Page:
and the trade/income surplus of 10.1 trillion yen was largely being
recycled into direct and portfolio investments of 8.6 trillion yen.
Japan's international investment position as of the end of 2001 was
179.3 trillion yen, up 34.7 percent from the previous year and a
record high. Some 40.4 percent of the reported increase was
attributable to outward investments being funded by the current
account surplus, while 60.2 percent was due to the yen's depreciation.
In addition, liabilities decreased 23.1 trillion yen simply because
the value of equities held by foreigners depreciated as a result of
falling Japanese stock prices. Moreover, a weaker yen also made the
foreign direct investment and portfolio investments in foreign
currencies appear larger when quoted in yen.

While Japan's international investment position continues to increase,
the country is recycling the bulk of this back overseas, and the weak
yen makes the increase in the surplus look much larger than it
actually is. Thus, the major factor driving the price of gold -- a
secular breakdown in the value of the dollar -- does not necessarily
make gold and gold shares less attractive to Japanese investors.
Indeed, gold and gold shares are cropping up in the discussions of
strategists and economists of major investment banks and asset
managers. A veteran fund manager at one of Japan's larger asset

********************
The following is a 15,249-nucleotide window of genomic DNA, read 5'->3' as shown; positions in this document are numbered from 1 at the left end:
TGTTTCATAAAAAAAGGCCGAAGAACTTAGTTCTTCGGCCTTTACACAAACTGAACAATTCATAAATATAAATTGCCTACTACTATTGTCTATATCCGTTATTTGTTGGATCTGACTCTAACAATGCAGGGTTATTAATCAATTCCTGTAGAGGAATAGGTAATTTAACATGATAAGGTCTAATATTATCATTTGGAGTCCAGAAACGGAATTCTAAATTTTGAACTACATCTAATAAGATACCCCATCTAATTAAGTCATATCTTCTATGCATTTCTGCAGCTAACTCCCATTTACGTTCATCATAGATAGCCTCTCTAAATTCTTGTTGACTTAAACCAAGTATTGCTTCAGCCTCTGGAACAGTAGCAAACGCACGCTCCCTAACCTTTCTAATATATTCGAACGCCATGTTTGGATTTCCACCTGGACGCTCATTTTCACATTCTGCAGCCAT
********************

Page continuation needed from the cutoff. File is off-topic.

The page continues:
management companies says, "The Japanese economy is facing
extraordinary circumstances, and it would therefore be prudent to
allocate a certain portion of assets to physical assets such as gold."

If it were merely a question of a falling dollar, investing in the
euro or the yen would suffice, but the fact that gold is appreciating
against all major currencies including the gold-backed Swiss franc
suggests:

a) Deteriorating trust in paper assets, ostensibly because of the
sustained bear market in equities and the structural debt overhang;
and,

b) A long-term bottom in general commodity prices.

Under such circumstances, Japanese equities and, indeed, all financial
assets are in the same boat as US equities and the dollar. They're all
facing a new era where equity bears, gold bugs and commodity players
have their day in court, following a 20-year hiatus.

-- Darrel Whitten

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Written by Darrel Whitten info@asianbusinesswatch.com